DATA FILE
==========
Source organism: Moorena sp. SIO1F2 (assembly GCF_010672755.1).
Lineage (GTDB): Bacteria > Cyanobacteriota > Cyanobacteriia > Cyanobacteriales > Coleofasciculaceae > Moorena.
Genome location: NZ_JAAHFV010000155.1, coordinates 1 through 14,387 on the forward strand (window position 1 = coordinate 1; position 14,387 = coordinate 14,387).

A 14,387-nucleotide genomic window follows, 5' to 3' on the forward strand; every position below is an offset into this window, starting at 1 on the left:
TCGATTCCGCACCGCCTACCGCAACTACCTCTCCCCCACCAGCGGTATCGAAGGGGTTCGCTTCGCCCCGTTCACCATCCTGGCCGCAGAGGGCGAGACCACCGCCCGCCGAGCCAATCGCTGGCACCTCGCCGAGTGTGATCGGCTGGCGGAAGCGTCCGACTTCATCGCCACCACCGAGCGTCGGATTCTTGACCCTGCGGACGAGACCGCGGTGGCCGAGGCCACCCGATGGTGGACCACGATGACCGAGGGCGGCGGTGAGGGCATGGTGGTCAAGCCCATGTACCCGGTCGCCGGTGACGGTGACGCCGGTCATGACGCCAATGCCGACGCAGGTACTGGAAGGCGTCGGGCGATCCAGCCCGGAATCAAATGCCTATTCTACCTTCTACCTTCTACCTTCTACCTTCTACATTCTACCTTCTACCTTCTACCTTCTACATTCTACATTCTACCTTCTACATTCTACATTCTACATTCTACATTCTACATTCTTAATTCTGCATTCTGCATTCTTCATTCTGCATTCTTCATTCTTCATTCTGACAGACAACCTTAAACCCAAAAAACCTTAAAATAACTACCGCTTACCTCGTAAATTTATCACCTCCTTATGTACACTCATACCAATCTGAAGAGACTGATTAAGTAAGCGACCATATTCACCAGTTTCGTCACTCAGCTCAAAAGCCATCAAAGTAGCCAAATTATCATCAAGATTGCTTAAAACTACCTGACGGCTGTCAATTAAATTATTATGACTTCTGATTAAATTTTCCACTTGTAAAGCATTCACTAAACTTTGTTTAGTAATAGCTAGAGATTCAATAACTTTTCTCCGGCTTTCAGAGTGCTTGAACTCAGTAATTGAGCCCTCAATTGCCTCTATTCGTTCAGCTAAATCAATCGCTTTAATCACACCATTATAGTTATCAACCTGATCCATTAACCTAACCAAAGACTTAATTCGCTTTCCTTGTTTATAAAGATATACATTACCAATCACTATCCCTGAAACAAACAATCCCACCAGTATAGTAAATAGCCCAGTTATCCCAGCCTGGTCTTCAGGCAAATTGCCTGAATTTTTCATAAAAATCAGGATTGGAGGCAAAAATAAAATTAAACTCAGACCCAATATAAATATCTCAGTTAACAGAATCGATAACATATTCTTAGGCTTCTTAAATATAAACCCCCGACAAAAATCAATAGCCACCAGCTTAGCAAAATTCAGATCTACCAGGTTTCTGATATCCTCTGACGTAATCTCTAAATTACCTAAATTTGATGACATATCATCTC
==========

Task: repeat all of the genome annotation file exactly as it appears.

Source organism: Moorena sp. SIO1F2 (assembly GCF_010672755.1).
Lineage (GTDB): Bacteria > Cyanobacteriota > Cyanobacteriia > Cyanobacteriales > Coleofasciculaceae > Moorena.
Genome location: NZ_JAAHFV010000155.1, coordinates 1 through 14,387 on the forward strand (window position 1 = coordinate 1; position 14,387 = coordinate 14,387).

A 14,387-nucleotide genomic window follows, 5' to 3' on the forward strand; every position below is an offset into this window, starting at 1 on the left:
TCGATTCCGCACCGCCTACCGCAACTACCTCTCCCCCACCAGCGGTATCGAAGGGGTTCGCTTCGCCCCGTTCACCATCCTGGCCGCAGAGGGCGAGACCACCGCCCGCCGAGCCAATCGCTGGCACCTCGCCGAGTGTGATCGGCTGGCGGAAGCGTCCGACTTCATCGCCACCACCGAGCGTCGGATTCTTGACCCTGCGGACGAGACCGCGGTGGCCGAGGCCACCCGATGGTGGACCACGATGACCGAGGGCGGCGGTGAGGGCATGGTGGTCAAGCCCATGTACCCGGTCGCCGGTGACGGTGACGCCGGTCATGACGCCAATGCCGACGCAGGTACTGGAAGGCGTCGGGCGATCCAGCCCGGAATCAAATGCCTATTCTACCTTCTACCTTCTACCTTCTACCTTCTACATTCTACCTTCTACCTTCTACCTTCTACATTCTACATTCTACCTTCTACATTCTACATTCTACATTCTACATTCTACATTCTTAATTCTGCATTCTGCATTCTTCATTCTGCATTCTTCATTCTTCATTCTGACAGACAACCTTAAACCCAAAAAACCTTAAAATAACTACCGCTTACCTCGTAAATTTATCACCTCCTTATGTACACTCATACCAATCTGAAGAGACTGATTAAGTAAGCGACCATATTCACCAGTTTCGTCACTCAGCTCAAAAGCCATCAAAGTAGCCAAATTATCATCAAGATTGCTTAAAACTACCTGACGGCTGTCAATTAAATTATTATGACTTCTGATTAAATTTTCCACTTGTAAAGCATTCACTAAACTTTGTTTAGTAATAGCTAGAGATTCAATAACTTTTCTCCGGCTTTCAGAGTGCTTGAACTCAGTAATTGAGCCCTCAATTGCCTCTATTCGTTCAGCTAAATCAATCGCTTTAATCACACCATTATAGTTATCAACCTGATCCATTAACCTAACCAAAGACTTAATTCGCTTTCCTTGTTTATAAAGATATACATTACCAATCACTATCCCTGAAACAAACAATCCCACCAGTATAGTAAATAGCCCAGTTATCCCAGCCTGGTCTTCAGGCAAATTGCCTGAATTTTTCATAAAAATCAGGATTGGAGGCAAAAATAAAATTAAACTCAGACCCAATATAAATATCTCAGTTAACAGAATCGATAACATATTCTTAGGCTTCTTAAATATAAACCCCCGACAAAAATCAATAGCCACCAGCTTAGCAAAATTCAGATCTACCAGGTTTCTGATATCCTCTGACGTAATCTCTAAATTACCTAAATTTGATGACATATCATCTC